|Title||Zooplankton spine induces aversion in small fish predators|
|Publication Type||Journal Article|
|Year of Publication||1991|
|Authors||D. Barnhisel R|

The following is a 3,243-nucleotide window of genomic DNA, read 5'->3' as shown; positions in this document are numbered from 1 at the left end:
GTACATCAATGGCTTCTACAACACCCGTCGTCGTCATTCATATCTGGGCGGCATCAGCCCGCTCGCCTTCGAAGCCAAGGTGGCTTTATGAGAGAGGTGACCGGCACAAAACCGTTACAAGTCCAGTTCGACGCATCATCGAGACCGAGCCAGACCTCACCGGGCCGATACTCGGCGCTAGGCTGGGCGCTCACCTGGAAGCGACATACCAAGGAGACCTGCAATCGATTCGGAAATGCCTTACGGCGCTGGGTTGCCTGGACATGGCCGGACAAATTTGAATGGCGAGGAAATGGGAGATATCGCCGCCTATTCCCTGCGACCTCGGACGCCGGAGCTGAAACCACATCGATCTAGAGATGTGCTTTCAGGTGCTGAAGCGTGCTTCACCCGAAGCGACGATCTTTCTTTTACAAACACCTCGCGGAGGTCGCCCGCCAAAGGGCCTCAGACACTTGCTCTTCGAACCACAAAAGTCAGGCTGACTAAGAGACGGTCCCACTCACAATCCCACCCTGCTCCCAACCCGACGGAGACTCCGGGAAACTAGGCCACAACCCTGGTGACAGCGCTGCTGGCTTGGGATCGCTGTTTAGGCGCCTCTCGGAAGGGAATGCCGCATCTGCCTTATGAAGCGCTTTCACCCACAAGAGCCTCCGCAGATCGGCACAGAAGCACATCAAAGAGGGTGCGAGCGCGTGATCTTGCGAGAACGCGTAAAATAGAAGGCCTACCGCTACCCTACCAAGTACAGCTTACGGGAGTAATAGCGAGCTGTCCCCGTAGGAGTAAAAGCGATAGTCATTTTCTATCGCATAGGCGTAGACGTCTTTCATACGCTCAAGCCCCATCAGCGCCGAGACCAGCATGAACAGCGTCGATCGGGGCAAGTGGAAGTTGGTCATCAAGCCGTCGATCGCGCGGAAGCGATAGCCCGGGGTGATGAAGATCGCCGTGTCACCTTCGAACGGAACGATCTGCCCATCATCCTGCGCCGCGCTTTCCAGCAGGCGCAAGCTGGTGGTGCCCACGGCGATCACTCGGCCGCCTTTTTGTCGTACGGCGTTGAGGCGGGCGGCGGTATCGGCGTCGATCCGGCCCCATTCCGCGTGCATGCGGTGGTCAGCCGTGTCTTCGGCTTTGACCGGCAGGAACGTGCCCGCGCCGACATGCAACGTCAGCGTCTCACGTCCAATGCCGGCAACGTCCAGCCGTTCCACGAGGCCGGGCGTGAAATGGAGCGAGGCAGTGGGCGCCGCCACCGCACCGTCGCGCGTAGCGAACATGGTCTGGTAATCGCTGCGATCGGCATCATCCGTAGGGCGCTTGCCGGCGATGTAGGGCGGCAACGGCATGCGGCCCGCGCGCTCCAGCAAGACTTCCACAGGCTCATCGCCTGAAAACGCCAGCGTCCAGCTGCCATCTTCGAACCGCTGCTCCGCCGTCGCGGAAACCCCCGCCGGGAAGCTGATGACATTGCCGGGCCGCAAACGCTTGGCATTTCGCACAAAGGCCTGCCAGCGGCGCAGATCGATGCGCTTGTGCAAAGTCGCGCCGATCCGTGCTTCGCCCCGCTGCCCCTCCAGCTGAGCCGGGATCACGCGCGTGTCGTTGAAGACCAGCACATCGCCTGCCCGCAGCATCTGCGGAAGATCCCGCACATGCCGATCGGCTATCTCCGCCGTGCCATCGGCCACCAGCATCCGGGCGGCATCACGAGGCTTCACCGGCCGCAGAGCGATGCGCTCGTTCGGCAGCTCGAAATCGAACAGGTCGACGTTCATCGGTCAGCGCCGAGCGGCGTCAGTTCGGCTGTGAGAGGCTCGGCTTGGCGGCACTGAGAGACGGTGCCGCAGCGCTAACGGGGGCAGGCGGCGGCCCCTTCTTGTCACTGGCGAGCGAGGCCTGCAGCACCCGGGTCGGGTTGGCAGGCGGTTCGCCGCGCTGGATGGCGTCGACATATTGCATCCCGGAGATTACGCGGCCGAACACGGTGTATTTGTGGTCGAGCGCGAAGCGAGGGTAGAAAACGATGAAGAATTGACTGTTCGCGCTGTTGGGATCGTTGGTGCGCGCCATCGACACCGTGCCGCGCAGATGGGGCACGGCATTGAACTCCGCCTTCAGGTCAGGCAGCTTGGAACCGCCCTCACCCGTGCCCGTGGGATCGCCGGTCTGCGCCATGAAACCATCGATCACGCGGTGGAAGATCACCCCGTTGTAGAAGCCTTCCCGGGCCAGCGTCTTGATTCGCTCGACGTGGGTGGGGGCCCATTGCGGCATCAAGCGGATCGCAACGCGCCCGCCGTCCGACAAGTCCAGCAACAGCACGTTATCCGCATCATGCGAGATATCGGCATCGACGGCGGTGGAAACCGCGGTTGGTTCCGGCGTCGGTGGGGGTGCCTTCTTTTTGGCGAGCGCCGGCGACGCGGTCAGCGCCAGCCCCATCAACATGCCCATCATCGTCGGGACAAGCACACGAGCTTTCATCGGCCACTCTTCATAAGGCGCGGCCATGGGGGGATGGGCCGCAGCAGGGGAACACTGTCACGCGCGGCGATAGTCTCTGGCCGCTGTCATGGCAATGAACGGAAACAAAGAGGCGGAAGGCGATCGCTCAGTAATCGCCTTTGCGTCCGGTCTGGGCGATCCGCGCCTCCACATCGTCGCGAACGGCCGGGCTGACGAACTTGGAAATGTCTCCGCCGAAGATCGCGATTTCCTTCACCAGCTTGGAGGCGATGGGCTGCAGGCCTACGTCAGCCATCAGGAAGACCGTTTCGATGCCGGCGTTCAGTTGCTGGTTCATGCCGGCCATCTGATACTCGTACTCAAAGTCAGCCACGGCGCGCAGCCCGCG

The spined cladoceran Bythotrephes cederstroemi is protected from small fish predators due to the difficulty small fish have in ingesting the spine. Juvenile yellow perch (Perca flavescens) 50-60 mm in length were offered Bythotrephes with alternative prey available in two experiments. First, perch were observed as they gained experience with Bythotrephes and developed aversion to the zooplankter. Perch initially attacked and captured Bythotrephes. However, they struggled to ingest the spined zooplankter, rejected and recaptured it many times, and finally ceased to attack it. Second, perch were offered Bythotrephes with varying portions of the spine removed to clarify the spine's role in inducing such behaviors. Perch showed greater preference to attack no-spine and half-spine Bythotrephes, and were less likely to reject and more likely to ingest Bythotrephes with the spine removed. For small or young fish that forage on zooplankton in lakes where Bythotrephes is present, aversion is an efficient response to the conspicuous but unpalatable spined cladoceran. However, aversion allows Bythotrephes, also a predator on zooplankton, to more effectively compete with young fish without an increase in predation risk.